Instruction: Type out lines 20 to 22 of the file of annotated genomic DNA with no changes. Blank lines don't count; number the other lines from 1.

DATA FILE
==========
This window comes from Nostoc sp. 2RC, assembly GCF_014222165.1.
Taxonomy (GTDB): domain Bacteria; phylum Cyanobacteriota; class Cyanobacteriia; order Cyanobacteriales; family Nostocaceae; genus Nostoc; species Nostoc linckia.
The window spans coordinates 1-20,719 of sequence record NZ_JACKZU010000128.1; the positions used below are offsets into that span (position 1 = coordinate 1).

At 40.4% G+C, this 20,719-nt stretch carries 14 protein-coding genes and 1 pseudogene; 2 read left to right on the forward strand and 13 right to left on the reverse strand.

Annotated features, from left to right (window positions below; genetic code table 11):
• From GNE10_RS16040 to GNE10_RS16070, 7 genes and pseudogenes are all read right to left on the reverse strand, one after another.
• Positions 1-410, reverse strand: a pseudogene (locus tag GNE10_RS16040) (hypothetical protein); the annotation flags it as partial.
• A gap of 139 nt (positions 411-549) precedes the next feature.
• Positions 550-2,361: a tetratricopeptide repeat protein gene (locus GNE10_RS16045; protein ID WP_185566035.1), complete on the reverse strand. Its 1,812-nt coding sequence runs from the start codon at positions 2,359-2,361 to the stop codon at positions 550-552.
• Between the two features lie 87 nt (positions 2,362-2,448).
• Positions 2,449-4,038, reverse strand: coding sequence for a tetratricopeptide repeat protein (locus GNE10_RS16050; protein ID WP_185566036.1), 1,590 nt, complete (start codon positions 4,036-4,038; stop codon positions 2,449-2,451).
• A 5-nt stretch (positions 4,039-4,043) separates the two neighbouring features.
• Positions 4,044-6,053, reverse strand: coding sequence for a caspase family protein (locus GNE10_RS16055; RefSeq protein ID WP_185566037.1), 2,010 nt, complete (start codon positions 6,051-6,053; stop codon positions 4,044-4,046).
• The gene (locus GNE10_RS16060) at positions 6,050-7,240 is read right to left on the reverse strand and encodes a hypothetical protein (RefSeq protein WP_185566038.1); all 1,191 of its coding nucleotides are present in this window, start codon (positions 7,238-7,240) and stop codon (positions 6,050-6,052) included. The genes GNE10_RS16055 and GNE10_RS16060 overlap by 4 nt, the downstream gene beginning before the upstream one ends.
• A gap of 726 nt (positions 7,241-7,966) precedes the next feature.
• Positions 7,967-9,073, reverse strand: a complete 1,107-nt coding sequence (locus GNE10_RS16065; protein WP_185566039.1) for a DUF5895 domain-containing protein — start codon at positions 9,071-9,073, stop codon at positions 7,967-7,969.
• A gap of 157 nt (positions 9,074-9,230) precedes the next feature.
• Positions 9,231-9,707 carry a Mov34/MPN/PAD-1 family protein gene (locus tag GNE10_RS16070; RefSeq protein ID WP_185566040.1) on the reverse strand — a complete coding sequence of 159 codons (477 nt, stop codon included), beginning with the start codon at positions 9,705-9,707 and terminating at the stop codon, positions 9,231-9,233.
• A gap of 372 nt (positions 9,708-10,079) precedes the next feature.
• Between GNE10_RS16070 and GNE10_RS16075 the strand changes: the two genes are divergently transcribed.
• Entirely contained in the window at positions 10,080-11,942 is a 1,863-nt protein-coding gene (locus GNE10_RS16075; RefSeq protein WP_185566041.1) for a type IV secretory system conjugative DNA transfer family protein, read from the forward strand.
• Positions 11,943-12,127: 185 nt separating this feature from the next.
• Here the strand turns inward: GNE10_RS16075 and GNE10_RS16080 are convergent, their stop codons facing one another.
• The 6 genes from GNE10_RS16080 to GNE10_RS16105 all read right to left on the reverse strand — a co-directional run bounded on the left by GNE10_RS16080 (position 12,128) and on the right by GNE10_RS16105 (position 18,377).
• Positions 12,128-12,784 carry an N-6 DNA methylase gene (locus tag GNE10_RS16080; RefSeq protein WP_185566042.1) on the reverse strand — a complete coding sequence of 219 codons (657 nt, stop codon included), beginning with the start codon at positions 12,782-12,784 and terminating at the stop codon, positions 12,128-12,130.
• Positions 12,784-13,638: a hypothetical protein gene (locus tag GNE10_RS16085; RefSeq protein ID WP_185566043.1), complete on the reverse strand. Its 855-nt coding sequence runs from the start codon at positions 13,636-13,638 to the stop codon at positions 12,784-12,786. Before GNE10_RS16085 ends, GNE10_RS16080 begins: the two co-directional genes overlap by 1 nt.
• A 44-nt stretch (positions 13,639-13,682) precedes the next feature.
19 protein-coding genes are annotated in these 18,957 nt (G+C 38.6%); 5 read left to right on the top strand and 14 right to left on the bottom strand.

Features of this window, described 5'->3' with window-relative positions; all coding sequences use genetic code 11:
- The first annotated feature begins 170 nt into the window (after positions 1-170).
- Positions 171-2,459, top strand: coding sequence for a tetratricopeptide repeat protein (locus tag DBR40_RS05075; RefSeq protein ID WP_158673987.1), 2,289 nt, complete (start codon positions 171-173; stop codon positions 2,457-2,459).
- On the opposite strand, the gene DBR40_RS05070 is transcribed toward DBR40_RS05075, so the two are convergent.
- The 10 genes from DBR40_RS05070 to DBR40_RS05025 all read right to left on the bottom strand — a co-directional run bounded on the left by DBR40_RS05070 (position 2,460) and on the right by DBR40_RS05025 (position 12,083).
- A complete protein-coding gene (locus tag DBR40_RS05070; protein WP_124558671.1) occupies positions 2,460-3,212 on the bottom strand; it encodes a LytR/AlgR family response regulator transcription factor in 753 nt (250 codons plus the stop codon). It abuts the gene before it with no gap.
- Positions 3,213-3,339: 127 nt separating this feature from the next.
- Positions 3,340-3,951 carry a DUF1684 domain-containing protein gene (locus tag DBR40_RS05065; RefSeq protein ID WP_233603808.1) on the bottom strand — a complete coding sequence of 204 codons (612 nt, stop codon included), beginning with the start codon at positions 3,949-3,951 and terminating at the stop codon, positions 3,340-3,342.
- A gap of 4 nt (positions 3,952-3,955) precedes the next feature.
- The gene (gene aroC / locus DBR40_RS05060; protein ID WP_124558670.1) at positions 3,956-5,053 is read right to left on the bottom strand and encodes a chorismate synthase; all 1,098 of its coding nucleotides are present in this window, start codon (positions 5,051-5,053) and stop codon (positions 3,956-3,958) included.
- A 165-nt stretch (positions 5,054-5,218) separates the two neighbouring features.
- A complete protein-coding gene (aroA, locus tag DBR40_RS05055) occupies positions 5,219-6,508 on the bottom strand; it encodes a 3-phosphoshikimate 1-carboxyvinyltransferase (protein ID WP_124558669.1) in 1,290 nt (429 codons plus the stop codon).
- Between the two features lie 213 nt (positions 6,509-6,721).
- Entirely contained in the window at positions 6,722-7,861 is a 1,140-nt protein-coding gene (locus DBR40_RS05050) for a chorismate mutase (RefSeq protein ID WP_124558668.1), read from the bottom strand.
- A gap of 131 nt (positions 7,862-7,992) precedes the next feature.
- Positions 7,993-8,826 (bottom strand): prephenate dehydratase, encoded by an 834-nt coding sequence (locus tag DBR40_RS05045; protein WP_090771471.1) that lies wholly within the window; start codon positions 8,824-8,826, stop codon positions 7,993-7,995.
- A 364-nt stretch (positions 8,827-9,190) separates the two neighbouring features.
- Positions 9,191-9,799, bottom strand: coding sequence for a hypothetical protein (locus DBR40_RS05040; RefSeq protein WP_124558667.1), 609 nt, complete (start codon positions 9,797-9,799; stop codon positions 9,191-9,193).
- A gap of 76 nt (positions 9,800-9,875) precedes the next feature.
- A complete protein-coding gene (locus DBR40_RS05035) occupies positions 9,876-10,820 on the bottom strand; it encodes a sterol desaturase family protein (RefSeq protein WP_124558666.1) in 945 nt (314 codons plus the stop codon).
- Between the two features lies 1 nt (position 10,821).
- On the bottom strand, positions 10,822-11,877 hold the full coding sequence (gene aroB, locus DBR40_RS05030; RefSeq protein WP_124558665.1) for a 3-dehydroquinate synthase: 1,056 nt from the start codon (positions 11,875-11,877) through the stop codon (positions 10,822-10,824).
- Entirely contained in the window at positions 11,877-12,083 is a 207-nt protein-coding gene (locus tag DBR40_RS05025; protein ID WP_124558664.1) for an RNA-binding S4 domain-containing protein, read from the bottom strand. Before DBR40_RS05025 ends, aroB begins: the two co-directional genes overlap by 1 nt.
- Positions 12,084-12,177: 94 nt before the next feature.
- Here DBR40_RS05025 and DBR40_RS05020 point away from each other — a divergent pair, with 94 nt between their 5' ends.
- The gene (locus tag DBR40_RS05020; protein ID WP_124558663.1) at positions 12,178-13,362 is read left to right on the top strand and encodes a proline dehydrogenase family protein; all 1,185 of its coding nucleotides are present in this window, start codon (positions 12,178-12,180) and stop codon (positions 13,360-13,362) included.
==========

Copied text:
• Between GNE10_RS16070 and GNE10_RS16075 the strand changes: the two genes are divergently transcribed.
• Entirely contained in the window at positions 10,080-11,942 is a 1,863-nt protein-coding gene (locus GNE10_RS16075; RefSeq protein WP_185566041.1) for a type IV secretory system conjugative DNA transfer family protein, read from the forward strand.
• Positions 11,943-12,127: 185 nt separating this feature from the next.